or in commending fit persons for service for wars it had been in season. And here, my lord, I pray mistake me not. I am not to play now the part of a gown-man, that would franie you best to mine own turn. I know what I owe you: I am infinitely glad of this last journey, now it is past: the rather, because you may make so honourable a full point for a time. You have property good enough in that greatness. There is none can of many years ascend near you in competition. Besides, the disposing of the places and affairs both concerning the wars (you increasing in other greatness) will of themselves flow to you; which will preserve that dependence in full measure. It is a thing that of all things I would have you retain, the times considered. And the necessity of the service, for other reason I know none. But, I say, keep it in substance, but abolish it in shows to the queen. For her majesty loveth peace. Next, she loveth not charge. Thirdly, that kind of dependence maketh a suspected greatness. Therefore, "Quod instat agamus." Let that be a sleeping honour a while, and cure the queen's mind on that point. Therefore, again, whereas I heard your lordship designing to yourself the earl marshal's place, or place of master of the ordnance, I did not in my mind so well like of either; because of their affinity with a martial greatness. But of the places now void, in my judgment and discretion, I would name you to the place of lord privy seal. For, first, it is the third person of the great officers of the crown. Next, it hath a kind of superintendence over the secretary. It hath also an affinity with the court of wards, in regard of the fees from the liveries. And it is a fine honour, quiet place, and worth a thousand pounds by year. And my lord admiral's father had it, who was a martial man. And it fits a favourite to carry her majesty's image in seal, who beareth it best expressed in heart. But my chief reason is, that which I first alleged, to divert her majesty from this impression of a martial greatness. In concurrence whereof, if your lordship shall not remit any thing of your former diligence at the Star Chamber; if you shall continue such intelligences as are worth the cherishing; if you shall pretend to be as bookish and contemplative as ever you were; all these courses have both their advantages and uses in themselves otherwise, and serve exceeding aptly to this purpose. Whereunto I add one expedient more stronger than all the rest; and for mine own confident opinion, void of any prejudice or danger of diminution of your greatness; and that The impression of greatest prejudice next, is is, the bringing in of some martial man to be of that of a military dependence. Wherein I can- the council, dealing directly with her majesty in not sufficiently wonder at your lordship's course, it, as for her service and your better assistance; that you say, the wars are your occupation, and choosing, nevertheless, some person that may be go in that course; whereas, if I might have ad-known net to come in against you by any former vised your lordship, you should have left that division. I judge the fittest to be my Lord person at Plymouth; more than when in counsel Mountjoy, or my Lord Willoughby. And if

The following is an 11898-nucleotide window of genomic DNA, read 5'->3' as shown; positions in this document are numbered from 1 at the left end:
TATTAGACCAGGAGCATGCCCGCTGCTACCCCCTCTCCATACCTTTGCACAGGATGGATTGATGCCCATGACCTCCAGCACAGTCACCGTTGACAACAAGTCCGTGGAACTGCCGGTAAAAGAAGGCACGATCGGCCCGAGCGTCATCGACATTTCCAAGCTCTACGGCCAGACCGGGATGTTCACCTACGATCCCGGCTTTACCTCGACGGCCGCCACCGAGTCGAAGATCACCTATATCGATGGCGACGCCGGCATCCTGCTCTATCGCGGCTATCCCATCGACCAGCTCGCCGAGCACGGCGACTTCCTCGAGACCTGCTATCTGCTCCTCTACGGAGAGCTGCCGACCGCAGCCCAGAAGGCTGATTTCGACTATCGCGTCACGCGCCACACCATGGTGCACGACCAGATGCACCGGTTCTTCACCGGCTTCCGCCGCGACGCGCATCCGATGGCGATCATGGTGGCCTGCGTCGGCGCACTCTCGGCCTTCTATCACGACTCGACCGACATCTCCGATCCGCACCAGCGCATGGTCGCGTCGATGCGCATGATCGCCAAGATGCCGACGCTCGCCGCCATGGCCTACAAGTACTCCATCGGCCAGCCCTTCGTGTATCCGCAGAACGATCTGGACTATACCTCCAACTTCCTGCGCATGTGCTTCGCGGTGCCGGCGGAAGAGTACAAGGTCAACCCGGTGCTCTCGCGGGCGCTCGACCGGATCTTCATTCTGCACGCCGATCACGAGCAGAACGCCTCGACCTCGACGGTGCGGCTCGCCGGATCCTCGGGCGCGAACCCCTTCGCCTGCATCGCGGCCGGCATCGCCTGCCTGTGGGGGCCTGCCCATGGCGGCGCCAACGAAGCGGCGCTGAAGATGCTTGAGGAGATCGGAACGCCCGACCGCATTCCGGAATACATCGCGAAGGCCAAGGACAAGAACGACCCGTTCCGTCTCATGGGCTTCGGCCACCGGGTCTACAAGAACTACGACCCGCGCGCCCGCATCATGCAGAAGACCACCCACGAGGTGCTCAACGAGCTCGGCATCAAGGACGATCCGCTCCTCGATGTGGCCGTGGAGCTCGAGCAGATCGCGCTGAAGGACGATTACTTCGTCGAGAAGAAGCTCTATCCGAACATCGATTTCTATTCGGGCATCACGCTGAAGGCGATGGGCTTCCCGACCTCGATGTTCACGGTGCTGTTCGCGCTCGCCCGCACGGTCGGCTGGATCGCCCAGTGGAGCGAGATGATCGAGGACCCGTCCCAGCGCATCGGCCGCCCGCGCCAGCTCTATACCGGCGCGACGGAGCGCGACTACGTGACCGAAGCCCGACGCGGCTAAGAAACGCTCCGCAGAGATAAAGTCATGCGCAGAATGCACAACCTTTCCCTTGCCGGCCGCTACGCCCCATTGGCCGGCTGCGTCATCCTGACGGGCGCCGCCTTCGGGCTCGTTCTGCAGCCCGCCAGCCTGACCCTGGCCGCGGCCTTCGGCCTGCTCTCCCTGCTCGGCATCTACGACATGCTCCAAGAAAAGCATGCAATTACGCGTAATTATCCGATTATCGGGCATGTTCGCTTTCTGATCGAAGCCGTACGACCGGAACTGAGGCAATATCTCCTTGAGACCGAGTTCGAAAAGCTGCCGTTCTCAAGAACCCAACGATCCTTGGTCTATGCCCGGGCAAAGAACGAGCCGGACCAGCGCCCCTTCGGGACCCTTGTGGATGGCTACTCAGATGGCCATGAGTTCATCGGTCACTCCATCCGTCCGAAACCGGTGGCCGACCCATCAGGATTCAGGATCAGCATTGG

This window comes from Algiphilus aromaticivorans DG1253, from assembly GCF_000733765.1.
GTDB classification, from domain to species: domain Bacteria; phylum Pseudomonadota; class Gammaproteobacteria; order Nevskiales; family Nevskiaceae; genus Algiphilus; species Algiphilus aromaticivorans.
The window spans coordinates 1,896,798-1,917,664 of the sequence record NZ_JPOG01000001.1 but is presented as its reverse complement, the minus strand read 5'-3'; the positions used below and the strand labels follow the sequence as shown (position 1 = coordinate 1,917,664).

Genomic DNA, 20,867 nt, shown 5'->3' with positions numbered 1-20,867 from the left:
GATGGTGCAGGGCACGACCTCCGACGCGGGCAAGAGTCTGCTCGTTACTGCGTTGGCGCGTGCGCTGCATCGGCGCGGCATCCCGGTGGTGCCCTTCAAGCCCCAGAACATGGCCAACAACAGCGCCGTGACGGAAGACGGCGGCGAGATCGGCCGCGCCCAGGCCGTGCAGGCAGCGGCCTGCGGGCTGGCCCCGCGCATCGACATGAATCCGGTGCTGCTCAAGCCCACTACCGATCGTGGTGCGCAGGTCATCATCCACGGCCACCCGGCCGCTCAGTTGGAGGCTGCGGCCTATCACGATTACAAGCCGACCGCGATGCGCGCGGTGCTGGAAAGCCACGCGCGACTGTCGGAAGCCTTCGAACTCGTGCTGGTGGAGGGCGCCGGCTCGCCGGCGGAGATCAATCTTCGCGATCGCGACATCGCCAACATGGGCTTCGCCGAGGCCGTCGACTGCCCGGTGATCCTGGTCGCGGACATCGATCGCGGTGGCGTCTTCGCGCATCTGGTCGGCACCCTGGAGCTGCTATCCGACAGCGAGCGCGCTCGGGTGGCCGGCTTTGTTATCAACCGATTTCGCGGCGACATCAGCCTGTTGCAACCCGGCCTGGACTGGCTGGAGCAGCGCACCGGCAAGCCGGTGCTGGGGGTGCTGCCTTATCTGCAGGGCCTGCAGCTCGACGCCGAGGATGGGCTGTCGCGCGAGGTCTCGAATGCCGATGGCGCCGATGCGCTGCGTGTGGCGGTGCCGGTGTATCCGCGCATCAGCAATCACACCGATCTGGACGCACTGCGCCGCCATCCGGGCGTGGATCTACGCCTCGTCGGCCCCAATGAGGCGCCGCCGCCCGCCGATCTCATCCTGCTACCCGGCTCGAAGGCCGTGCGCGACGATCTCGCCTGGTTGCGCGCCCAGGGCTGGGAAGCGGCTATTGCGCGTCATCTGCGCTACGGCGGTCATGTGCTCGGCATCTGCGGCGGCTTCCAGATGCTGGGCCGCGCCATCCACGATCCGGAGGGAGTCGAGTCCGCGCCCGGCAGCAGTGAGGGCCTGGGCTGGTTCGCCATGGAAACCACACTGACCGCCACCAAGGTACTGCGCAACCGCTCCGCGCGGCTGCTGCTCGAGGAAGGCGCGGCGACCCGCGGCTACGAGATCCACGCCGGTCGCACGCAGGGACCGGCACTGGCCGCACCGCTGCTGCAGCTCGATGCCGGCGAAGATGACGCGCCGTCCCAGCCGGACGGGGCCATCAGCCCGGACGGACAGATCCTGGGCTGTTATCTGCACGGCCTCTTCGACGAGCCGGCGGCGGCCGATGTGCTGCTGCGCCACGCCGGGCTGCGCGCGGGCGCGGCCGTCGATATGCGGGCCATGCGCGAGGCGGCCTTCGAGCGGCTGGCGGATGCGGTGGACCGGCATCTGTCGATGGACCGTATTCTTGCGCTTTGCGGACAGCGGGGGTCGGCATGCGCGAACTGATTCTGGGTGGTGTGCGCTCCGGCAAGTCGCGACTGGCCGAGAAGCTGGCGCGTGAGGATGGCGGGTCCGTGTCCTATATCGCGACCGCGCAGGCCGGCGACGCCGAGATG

your lordship see deep.ier into it than I do, that you would not have it done in effect, yet, in my opinion, you may serve your turn by the pretence of it, and stay it nevertheless.